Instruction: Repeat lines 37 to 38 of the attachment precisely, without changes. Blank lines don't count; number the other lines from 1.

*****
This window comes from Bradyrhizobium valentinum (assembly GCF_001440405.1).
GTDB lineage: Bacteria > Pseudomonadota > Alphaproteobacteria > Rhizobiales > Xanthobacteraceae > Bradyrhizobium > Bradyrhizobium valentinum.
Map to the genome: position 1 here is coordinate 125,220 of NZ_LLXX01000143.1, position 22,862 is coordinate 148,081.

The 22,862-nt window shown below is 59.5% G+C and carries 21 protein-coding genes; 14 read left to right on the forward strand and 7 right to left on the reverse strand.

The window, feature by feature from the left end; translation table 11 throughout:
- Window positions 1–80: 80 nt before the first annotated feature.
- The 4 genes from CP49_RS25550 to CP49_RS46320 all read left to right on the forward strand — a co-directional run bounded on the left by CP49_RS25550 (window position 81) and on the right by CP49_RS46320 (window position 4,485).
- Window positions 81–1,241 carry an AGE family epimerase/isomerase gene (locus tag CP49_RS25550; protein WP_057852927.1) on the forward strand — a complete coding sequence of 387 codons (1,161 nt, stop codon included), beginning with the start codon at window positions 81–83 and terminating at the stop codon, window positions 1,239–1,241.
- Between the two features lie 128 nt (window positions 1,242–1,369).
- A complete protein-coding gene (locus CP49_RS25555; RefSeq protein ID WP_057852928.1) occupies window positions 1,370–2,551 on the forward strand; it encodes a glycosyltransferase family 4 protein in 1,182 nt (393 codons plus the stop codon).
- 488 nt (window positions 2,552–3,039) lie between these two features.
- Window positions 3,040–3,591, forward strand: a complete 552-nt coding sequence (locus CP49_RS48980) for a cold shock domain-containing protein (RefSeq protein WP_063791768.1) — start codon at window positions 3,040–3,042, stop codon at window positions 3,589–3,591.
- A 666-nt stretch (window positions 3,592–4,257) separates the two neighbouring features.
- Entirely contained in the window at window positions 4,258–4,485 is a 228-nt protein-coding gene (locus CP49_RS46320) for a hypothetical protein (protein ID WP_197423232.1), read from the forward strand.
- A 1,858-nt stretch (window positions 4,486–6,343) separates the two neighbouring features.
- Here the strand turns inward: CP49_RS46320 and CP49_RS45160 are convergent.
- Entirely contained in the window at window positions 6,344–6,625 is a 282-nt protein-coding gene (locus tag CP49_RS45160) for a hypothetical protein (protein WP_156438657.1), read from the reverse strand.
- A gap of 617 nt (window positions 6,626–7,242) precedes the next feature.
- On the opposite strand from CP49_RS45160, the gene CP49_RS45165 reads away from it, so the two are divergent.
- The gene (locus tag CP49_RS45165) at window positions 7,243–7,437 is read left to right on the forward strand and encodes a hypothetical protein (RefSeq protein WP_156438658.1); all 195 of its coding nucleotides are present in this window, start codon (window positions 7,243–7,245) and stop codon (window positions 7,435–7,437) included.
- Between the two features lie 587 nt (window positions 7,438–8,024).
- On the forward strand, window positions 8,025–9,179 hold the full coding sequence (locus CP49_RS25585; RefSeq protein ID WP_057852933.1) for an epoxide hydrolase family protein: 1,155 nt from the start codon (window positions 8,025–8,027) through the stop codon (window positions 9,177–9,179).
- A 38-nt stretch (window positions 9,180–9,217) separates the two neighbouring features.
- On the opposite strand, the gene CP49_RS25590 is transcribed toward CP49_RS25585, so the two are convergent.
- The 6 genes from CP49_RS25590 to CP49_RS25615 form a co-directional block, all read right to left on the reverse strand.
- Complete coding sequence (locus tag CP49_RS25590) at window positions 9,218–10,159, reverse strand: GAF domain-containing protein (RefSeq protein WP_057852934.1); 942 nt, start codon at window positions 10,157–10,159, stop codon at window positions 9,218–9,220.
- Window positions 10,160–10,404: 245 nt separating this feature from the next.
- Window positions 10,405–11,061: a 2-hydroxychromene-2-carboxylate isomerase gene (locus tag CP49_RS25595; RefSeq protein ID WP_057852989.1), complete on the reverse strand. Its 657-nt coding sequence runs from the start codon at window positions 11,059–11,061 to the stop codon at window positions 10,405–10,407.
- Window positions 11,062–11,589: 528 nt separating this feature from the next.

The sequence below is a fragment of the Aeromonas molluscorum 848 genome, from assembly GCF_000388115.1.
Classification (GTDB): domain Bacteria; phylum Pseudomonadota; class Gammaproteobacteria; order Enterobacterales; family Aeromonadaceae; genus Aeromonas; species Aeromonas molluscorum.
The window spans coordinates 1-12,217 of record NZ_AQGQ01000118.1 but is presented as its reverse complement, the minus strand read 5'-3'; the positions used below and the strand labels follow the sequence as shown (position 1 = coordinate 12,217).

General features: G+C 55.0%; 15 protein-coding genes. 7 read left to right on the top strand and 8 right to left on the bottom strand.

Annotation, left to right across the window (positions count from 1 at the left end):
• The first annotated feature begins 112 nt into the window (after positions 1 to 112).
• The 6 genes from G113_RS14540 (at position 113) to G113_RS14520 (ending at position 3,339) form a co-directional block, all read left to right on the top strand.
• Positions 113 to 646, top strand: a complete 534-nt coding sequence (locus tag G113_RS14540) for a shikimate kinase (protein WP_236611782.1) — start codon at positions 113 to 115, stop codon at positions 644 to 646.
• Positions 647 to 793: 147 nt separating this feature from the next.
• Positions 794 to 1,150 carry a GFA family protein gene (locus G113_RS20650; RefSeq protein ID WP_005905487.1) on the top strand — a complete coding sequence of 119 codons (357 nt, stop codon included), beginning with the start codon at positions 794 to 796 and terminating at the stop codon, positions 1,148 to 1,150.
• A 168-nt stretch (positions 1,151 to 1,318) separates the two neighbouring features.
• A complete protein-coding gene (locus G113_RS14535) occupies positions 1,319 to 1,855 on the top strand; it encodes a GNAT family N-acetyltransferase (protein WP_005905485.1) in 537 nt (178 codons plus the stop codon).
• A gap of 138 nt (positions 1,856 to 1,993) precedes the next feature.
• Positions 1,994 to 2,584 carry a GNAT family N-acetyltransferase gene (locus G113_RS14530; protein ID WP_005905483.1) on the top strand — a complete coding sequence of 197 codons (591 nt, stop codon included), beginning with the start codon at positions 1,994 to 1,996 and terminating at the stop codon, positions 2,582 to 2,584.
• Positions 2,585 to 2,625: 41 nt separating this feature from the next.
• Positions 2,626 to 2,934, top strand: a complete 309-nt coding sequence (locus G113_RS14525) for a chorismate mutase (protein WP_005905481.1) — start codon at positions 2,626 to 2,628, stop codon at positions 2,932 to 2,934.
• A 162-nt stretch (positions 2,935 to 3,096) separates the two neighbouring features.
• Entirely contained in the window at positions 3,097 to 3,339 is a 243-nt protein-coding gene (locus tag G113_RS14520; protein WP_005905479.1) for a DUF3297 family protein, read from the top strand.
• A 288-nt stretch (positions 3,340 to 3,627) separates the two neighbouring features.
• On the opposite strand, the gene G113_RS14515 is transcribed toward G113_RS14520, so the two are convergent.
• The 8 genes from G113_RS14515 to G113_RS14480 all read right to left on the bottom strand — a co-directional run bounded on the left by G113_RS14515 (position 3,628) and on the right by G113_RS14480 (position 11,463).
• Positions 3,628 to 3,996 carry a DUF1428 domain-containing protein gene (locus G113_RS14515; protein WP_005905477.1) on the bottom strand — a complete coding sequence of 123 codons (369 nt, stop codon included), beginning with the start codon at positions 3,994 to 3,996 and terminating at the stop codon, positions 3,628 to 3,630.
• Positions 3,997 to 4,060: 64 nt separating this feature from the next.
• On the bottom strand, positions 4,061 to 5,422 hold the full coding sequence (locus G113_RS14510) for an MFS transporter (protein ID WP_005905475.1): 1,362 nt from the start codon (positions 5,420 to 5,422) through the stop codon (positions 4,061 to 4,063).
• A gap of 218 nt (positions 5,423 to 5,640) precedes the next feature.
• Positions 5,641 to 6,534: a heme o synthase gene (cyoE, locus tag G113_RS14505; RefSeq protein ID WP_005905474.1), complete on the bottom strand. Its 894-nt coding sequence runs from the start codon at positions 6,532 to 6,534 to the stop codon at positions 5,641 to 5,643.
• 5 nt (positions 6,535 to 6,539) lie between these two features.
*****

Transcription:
• Positions 113 to 646, top strand: a complete 534-nt coding sequence (locus tag G113_RS14540) for a shikimate kinase (protein WP_236611782.1) — start codon at positions 113 to 115, stop codon at positions 644 to 646.
• Positions 647 to 793: 147 nt separating this feature from the next.